HMO Agrees to Make Refunds to Members
SEATTLE (AP) _ One of the nation’s largest health maintenance organizations has agreed to pay millions of dollars to settle reimbursement claims from its members in Washington state for alternative health care, such as acupuncture and the use of midwives.
The class-action settlement announced Tuesday could affect 100,000 members of Group Health Cooperative and cost the HMO as much as $10 million, lawyers estimated.
``It’s a victory for consumers who want choices,″ said Jane Guiltinan, dean of clinical affairs at Bastyr University, a natural medicine and health sciences school in Kenmore.
Three other health insurers in Washington have paid $36.2 million over the past two years to resolve similar claims and legal fees for refunds of out-of-pocket payments for alternative care.
Washington is one of several states that require insurers to cover treatment by state regulated and licensed acupuncturists, chiropractors, osteopaths, midwives, certified dietitians, nutritionists and other practitioners.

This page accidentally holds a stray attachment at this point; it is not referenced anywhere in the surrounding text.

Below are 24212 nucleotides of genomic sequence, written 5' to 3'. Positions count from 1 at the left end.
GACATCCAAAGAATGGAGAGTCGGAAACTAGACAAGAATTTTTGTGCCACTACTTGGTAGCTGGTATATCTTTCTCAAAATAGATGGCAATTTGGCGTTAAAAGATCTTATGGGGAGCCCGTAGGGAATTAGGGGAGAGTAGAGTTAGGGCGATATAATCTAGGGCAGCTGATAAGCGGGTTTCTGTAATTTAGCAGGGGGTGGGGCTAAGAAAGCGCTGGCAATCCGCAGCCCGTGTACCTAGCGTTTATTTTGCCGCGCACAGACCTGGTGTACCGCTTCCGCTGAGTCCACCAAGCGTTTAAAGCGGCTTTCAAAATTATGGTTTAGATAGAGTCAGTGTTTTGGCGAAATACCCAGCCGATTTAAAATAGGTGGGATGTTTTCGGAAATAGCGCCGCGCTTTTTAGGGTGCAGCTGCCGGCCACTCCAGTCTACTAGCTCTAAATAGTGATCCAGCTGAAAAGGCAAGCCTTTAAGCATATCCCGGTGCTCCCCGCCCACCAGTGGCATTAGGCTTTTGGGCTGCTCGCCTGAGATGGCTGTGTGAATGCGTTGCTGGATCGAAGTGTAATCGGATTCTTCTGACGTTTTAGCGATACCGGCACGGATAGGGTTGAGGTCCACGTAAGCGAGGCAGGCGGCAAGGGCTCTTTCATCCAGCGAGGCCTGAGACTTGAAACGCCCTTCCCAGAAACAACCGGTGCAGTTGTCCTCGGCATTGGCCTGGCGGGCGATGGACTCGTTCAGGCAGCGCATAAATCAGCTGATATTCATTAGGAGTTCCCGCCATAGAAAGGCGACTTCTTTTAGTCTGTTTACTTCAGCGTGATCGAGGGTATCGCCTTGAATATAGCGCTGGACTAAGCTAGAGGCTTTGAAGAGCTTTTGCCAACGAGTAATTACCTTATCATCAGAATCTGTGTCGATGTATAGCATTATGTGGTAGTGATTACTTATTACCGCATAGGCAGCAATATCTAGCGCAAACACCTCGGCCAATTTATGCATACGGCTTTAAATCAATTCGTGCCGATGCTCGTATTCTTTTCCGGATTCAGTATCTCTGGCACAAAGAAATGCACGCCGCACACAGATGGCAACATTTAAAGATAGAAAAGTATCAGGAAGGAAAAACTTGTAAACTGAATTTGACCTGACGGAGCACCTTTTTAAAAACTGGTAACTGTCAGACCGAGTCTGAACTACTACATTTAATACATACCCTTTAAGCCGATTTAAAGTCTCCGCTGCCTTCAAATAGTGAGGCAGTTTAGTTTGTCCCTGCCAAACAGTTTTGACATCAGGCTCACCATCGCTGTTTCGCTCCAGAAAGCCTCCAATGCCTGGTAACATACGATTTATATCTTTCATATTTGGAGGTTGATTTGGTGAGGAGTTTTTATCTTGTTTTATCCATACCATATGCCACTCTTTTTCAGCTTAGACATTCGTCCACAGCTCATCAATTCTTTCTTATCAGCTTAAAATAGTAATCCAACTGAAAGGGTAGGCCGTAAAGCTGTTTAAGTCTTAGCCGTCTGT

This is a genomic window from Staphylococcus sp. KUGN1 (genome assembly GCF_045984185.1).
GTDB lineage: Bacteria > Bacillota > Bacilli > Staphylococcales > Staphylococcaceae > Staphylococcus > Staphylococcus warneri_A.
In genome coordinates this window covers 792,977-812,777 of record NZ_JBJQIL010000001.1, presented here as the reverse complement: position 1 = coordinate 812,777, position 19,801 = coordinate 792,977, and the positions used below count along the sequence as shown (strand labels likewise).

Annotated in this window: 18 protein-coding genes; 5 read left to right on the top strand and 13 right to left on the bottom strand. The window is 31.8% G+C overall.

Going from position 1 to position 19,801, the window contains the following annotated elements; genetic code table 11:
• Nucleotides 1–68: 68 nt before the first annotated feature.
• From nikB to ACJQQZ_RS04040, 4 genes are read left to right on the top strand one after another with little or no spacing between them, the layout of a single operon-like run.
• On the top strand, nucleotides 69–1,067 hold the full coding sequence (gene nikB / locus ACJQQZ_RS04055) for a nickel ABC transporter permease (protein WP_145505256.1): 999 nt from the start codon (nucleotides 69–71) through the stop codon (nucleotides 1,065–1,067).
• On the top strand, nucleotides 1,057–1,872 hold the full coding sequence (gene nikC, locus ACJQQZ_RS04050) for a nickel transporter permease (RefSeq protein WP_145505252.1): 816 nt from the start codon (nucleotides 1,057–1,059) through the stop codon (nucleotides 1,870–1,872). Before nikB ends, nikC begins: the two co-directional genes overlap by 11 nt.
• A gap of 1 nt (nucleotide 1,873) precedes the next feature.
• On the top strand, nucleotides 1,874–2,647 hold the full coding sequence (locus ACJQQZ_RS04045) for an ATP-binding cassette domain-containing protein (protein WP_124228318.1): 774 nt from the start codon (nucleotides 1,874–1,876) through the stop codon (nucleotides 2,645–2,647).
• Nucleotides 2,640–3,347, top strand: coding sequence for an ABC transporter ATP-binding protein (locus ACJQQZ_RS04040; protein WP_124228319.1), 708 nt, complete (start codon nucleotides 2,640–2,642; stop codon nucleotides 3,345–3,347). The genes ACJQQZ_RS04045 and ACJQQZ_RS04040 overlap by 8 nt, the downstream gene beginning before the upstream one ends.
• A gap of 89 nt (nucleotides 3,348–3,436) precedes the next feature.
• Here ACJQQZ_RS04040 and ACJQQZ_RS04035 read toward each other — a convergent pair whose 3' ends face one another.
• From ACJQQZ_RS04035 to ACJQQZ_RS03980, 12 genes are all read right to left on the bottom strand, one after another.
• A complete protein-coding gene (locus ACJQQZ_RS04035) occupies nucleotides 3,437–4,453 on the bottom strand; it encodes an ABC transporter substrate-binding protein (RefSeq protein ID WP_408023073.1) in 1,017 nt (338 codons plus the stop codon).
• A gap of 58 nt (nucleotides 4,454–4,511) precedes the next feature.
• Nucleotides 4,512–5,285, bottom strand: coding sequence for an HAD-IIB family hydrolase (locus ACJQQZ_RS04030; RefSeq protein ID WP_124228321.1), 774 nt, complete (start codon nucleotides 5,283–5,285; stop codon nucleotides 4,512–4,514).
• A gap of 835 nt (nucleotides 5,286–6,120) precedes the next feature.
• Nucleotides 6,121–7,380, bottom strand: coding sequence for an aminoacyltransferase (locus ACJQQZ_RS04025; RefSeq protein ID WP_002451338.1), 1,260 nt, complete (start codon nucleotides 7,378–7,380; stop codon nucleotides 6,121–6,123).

The state Supreme Court in 2000 rejected a challenge to the law by insurers who argued that expanding the list of approved providers would drive up premiums.
Group Health members went to court in 2001, challenging a requirement that they exhaust traditional treatments before being reimbursed for alternatives. The also challenged the HMO’s strict requirements for referrals by traditional physicians.
Under the settlement, members are permitted a varying number of visits to different types of alternative practitioners without referrals.
Group Health spokeswoman Keely Barrett said co-op officials believe they complied with the law but agreed to the settlement to avoid further legal costs.
Group Health has about 600,000 members in the northwestern United Sates, most of them in Washington.